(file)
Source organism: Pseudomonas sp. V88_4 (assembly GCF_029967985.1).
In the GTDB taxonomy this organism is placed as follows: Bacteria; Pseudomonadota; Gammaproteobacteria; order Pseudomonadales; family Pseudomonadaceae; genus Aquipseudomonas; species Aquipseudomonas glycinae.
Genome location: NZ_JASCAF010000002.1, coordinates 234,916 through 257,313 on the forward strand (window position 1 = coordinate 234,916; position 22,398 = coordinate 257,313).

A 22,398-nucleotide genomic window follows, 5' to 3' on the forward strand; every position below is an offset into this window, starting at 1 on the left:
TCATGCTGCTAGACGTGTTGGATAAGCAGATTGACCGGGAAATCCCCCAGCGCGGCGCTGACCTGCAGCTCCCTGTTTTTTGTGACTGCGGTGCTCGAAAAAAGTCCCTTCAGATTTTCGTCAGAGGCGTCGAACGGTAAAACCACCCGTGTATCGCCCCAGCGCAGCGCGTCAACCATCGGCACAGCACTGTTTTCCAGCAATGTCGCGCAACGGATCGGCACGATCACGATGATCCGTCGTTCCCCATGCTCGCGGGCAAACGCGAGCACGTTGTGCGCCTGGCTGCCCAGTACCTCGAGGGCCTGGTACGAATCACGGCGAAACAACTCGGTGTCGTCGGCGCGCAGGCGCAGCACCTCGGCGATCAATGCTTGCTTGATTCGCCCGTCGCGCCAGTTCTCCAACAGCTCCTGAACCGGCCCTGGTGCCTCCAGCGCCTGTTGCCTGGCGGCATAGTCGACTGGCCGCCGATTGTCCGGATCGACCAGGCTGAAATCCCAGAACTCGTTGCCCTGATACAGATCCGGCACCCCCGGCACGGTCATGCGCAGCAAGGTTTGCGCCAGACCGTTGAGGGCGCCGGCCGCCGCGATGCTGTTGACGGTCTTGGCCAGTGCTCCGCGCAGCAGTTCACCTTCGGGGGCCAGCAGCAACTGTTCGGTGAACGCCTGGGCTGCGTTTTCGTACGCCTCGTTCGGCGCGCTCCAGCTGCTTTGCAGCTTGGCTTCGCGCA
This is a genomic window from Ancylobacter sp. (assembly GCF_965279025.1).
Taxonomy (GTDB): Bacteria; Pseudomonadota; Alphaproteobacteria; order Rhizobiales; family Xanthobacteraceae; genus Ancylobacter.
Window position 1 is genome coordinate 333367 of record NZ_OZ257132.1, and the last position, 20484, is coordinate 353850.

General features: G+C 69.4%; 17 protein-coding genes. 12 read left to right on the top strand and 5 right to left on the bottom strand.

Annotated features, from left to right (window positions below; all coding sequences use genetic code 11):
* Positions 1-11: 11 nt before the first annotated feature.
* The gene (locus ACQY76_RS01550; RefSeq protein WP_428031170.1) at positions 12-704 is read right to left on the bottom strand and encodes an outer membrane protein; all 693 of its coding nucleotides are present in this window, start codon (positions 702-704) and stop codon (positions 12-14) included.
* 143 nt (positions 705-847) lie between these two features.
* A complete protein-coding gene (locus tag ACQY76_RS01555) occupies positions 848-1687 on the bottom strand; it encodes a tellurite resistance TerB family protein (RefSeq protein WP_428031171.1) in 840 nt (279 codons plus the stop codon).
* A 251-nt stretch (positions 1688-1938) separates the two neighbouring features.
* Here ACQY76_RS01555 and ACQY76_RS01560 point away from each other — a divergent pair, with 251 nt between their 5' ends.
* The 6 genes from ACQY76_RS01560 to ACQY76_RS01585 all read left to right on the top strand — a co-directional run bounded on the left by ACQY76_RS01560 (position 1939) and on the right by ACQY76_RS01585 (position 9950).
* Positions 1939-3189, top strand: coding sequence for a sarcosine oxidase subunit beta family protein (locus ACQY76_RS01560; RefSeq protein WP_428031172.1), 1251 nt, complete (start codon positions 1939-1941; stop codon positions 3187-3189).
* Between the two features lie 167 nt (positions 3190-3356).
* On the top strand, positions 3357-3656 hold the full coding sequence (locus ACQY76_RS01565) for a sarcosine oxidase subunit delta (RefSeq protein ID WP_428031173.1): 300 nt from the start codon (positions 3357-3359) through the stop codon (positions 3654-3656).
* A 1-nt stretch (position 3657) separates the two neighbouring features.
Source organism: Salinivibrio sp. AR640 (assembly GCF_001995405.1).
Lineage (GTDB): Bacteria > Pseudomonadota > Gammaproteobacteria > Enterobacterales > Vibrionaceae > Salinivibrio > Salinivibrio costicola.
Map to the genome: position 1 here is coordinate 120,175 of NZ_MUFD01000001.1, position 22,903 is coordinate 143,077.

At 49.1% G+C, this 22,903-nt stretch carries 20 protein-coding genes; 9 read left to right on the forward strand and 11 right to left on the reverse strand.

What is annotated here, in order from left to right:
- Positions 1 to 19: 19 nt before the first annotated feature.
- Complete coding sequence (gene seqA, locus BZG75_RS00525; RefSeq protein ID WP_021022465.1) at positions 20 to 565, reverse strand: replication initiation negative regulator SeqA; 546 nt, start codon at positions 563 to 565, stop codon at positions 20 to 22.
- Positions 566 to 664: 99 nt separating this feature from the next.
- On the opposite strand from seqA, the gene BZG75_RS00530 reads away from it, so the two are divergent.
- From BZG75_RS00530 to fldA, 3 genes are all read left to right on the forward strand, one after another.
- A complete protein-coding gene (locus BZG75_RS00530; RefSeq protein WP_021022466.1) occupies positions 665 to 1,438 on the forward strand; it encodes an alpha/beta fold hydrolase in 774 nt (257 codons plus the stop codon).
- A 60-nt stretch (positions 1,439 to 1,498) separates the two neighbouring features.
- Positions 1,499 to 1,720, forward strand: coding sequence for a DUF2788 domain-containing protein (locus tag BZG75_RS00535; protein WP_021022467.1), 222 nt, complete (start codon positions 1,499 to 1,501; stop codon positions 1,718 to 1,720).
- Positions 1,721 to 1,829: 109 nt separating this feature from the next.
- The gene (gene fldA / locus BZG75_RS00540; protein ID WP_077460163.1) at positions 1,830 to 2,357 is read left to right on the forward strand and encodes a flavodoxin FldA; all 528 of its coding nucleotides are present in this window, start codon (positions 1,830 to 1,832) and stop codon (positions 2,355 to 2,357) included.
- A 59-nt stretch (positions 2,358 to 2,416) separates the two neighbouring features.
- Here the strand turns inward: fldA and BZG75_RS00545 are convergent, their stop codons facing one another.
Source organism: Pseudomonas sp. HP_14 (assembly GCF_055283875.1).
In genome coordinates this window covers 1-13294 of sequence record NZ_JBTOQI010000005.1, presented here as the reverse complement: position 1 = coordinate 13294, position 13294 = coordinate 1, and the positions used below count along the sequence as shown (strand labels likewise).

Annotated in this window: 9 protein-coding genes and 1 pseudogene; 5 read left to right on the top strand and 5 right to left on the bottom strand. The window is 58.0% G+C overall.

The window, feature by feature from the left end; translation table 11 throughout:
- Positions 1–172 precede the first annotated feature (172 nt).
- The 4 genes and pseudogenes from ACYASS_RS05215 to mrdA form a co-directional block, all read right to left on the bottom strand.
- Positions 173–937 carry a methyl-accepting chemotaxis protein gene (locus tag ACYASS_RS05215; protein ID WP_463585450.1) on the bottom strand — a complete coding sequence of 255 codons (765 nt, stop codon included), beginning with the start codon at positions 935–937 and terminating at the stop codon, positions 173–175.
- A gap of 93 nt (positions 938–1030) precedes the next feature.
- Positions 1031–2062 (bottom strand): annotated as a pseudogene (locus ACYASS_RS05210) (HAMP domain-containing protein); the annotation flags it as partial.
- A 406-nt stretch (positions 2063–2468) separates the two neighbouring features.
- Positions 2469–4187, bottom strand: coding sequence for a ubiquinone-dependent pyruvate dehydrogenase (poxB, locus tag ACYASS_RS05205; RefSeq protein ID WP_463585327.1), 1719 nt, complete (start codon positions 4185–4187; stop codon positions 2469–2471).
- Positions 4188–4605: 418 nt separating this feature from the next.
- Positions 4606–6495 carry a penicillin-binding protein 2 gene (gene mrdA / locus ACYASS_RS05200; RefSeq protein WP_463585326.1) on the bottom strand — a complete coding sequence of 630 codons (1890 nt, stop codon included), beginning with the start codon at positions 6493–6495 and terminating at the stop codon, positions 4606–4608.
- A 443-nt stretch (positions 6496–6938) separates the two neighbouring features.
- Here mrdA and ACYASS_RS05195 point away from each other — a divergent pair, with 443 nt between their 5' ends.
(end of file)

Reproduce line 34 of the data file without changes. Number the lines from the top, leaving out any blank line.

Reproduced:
- Positions 1,499 to 1,720, forward strand: coding sequence for a DUF2788 domain-containing protein (locus tag BZG75_RS00535; protein WP_021022467.1), 222 nt, complete (start codon positions 1,499 to 1,501; stop codon positions 1,718 to 1,720).